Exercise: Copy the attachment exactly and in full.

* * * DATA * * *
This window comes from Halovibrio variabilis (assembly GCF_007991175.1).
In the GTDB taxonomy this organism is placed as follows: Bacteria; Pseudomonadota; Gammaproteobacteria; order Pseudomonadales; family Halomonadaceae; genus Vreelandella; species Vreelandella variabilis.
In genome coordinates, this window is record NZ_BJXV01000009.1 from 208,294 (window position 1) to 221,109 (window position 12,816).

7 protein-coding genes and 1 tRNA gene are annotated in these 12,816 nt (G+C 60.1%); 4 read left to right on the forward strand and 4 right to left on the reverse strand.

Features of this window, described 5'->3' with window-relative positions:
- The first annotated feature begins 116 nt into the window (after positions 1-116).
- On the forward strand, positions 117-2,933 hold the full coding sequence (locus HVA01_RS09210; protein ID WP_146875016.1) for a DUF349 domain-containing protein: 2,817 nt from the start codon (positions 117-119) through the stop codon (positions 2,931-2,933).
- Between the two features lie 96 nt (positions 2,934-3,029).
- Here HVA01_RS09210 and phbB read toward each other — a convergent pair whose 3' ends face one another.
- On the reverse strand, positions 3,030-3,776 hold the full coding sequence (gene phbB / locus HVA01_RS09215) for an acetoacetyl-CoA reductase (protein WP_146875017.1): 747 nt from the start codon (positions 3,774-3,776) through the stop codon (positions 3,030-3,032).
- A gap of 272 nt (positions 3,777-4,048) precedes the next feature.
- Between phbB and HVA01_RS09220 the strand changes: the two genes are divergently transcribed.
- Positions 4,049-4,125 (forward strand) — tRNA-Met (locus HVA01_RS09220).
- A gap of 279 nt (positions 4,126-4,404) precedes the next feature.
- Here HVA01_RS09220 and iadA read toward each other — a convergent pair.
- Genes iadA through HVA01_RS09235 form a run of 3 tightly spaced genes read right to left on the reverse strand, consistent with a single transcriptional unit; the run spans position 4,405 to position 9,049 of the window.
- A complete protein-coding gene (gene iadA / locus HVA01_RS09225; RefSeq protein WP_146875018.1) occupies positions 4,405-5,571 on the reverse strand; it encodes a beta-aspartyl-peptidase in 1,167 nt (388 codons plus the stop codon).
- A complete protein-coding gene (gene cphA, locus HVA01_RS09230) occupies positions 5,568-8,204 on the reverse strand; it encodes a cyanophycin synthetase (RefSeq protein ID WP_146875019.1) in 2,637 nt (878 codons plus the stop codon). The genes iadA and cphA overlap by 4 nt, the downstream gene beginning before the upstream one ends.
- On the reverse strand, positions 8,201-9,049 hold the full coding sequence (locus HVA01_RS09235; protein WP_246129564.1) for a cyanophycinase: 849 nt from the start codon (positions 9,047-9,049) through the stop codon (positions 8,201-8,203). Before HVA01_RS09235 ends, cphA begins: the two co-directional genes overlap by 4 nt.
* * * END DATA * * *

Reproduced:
This window comes from Halovibrio variabilis (assembly GCF_007991175.1).
In the GTDB taxonomy this organism is placed as follows: Bacteria; Pseudomonadota; Gammaproteobacteria; order Pseudomonadales; family Halomonadaceae; genus Vreelandella; species Vreelandella variabilis.
In genome coordinates, this window is record NZ_BJXV01000009.1 from 208,294 (window position 1) to 221,109 (window position 12,816).

7 protein-coding genes and 1 tRNA gene are annotated in these 12,816 nt (G+C 60.1%); 4 read left to right on the forward strand and 4 right to left on the reverse strand.

Features of this window, described 5'->3' with window-relative positions:
- The first annotated feature begins 116 nt into the window (after positions 1-116).
- On the forward strand, positions 117-2,933 hold the full coding sequence (locus HVA01_RS09210; protein ID WP_146875016.1) for a DUF349 domain-containing protein: 2,817 nt from the start codon (positions 117-119) through the stop codon (positions 2,931-2,933).
- Between the two features lie 96 nt (positions 2,934-3,029).
- Here HVA01_RS09210 and phbB read toward each other — a convergent pair whose 3' ends face one another.
- On the reverse strand, positions 3,030-3,776 hold the full coding sequence (gene phbB / locus HVA01_RS09215) for an acetoacetyl-CoA reductase (protein WP_146875017.1): 747 nt from the start codon (positions 3,774-3,776) through the stop codon (positions 3,030-3,032).
- A gap of 272 nt (positions 3,777-4,048) precedes the next feature.
- Between phbB and HVA01_RS09220 the strand changes: the two genes are divergently transcribed.
- Positions 4,049-4,125 (forward strand) — tRNA-Met (locus HVA01_RS09220).
- A gap of 279 nt (positions 4,126-4,404) precedes the next feature.
- Here HVA01_RS09220 and iadA read toward each other — a convergent pair.
- Genes iadA through HVA01_RS09235 form a run of 3 tightly spaced genes read right to left on the reverse strand, consistent with a single transcriptional unit; the run spans position 4,405 to position 9,049 of the window.
- A complete protein-coding gene (gene iadA / locus HVA01_RS09225; RefSeq protein WP_146875018.1) occupies positions 4,405-5,571 on the reverse strand; it encodes a beta-aspartyl-peptidase in 1,167 nt (388 codons plus the stop codon).
- A complete protein-coding gene (gene cphA, locus HVA01_RS09230) occupies positions 5,568-8,204 on the reverse strand; it encodes a cyanophycin synthetase (RefSeq protein ID WP_146875019.1) in 2,637 nt (878 codons plus the stop codon). The genes iadA and cphA overlap by 4 nt, the downstream gene beginning before the upstream one ends.
- On the reverse strand, positions 8,201-9,049 hold the full coding sequence (locus HVA01_RS09235; protein WP_246129564.1) for a cyanophycinase: 849 nt from the start codon (positions 9,047-9,049) through the stop codon (positions 8,201-8,203). Before HVA01_RS09235 ends, cphA begins: the two co-directional genes overlap by 4 nt.